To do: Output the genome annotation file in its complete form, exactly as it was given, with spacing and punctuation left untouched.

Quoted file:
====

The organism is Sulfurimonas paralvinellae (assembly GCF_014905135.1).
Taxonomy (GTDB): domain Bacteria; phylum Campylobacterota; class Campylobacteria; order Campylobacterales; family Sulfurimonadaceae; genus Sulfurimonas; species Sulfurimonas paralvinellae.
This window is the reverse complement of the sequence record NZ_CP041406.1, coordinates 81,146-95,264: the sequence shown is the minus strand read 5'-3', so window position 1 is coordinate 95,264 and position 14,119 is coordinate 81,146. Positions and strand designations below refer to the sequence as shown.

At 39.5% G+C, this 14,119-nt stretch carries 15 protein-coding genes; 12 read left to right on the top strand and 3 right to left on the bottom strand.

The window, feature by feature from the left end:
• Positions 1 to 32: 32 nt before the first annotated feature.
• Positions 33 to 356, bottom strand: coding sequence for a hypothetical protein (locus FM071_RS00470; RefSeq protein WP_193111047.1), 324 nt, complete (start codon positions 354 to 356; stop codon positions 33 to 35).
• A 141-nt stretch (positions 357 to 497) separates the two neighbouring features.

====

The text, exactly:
The organism is Sulfurimonas paralvinellae (assembly GCF_014905135.1).
Taxonomy (GTDB): domain Bacteria; phylum Campylobacterota; class Campylobacteria; order Campylobacterales; family Sulfurimonadaceae; genus Sulfurimonas; species Sulfurimonas paralvinellae.
This window is the reverse complement of the sequence record NZ_CP041406.1, coordinates 81,146-95,264: the sequence shown is the minus strand read 5'-3', so window position 1 is coordinate 95,264 and position 14,119 is coordinate 81,146. Positions and strand designations below refer to the sequence as shown.

At 39.5% G+C, this 14,119-nt stretch carries 15 protein-coding genes; 12 read left to right on the top strand and 3 right to left on the bottom strand.

The window, feature by feature from the left end:
• Positions 1 to 32: 32 nt before the first annotated feature.
• Positions 33 to 356, bottom strand: coding sequence for a hypothetical protein (locus FM071_RS00470; RefSeq protein WP_193111047.1), 324 nt, complete (start codon positions 354 to 356; stop codon positions 33 to 35).
• A 141-nt stretch (positions 357 to 497) separates the two neighbouring features.